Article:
Arsenio Hall Responds to Kanye West Using Him as a Negative Example
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Kanye West is trying to end 2013 with a bang. Ever since the Yeezus tour began, ‘Ye’s been giving interviews and stopping his shows to express himself, touching on a variety of topics including how the white man has kept him down. Now he’s bringing Arsenio Hall into the conversation in a negative manner.
During West’s recent interview with Power 105.1’s ‘The Breakfast Club,’ the “repeat ‘Donkey of the Day’ offender” embarked on another informal mouth-off. He let listeners known once again how frustrated he is with his current state of “marginalization” by society. “I feel so frustrated in the way I’ve been marginalized,” said ‘Ye. “When we’re born, we’re born artists; we’re born free; and then we’re held down by society’s perception of us.”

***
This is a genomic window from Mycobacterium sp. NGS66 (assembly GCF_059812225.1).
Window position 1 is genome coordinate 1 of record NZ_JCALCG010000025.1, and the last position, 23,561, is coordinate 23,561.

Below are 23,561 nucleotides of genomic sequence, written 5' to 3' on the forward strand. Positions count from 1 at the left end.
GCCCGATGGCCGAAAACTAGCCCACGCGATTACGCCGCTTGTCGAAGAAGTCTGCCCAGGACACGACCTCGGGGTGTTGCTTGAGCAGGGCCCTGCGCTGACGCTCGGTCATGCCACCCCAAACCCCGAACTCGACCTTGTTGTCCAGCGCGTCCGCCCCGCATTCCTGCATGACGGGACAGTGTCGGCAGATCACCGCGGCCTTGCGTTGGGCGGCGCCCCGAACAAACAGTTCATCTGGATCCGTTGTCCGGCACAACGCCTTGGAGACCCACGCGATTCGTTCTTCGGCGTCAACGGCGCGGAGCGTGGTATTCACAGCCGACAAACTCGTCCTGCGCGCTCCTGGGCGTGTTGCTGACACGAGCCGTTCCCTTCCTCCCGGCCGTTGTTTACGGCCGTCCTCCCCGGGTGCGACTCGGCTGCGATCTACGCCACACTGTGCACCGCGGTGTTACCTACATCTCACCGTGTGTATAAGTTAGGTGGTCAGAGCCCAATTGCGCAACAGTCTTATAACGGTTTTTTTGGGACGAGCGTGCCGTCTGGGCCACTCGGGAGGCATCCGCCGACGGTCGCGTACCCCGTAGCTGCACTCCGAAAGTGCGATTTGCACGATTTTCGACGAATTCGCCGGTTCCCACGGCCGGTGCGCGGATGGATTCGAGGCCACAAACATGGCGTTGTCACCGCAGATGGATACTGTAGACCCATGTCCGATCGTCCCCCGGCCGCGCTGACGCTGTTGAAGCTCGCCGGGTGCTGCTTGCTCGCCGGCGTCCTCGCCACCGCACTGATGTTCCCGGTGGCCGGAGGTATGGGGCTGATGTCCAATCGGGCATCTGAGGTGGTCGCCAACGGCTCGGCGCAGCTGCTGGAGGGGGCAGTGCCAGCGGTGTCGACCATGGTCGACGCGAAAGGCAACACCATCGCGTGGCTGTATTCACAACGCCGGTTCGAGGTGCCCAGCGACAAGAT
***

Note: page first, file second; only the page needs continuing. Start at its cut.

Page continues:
Yeezy compares himself to the ’90’s version of Arsenio Hall when describing what happens to you when you’re a black man that speaks out too much. The Chicago native refers to Arsenio’s show, only he misconstrues the facts. “They’re gonna say, ‘Oh, he’s like Arsenio Hall, and he was turning up too much and now you fired.’ But when you got money, can’t nobody fire you.”
Arsenio didn’t like what the rapper had to say, and called the MC out for his words. “As usual, Kanye’s premise confuses the facts. Therefore, everything else has to be thrown out,” the late-night talk show host said.
To clear up any confusion the general public may have about ‘Ye’s comments, Arsenio explains exactly why his show came to an end the first go round. “I just left my show, the white man didn’t do nothin’ this time, bruh. Save that for when the white man do do somethin’… Don’t muddy the waters of racism with my bulls— because it was not racism. It was not a plot. I just left my show… I don’t like to be put in those conversations.”
Arsenio’s final comment to Kanye: stop using the word “slave.” “Do you know what that word is? Do you know what that word is all about?… If you in the music business you shouldn’t f— with that word. Too serious an era. Do you know what [that word] meant to slaves?”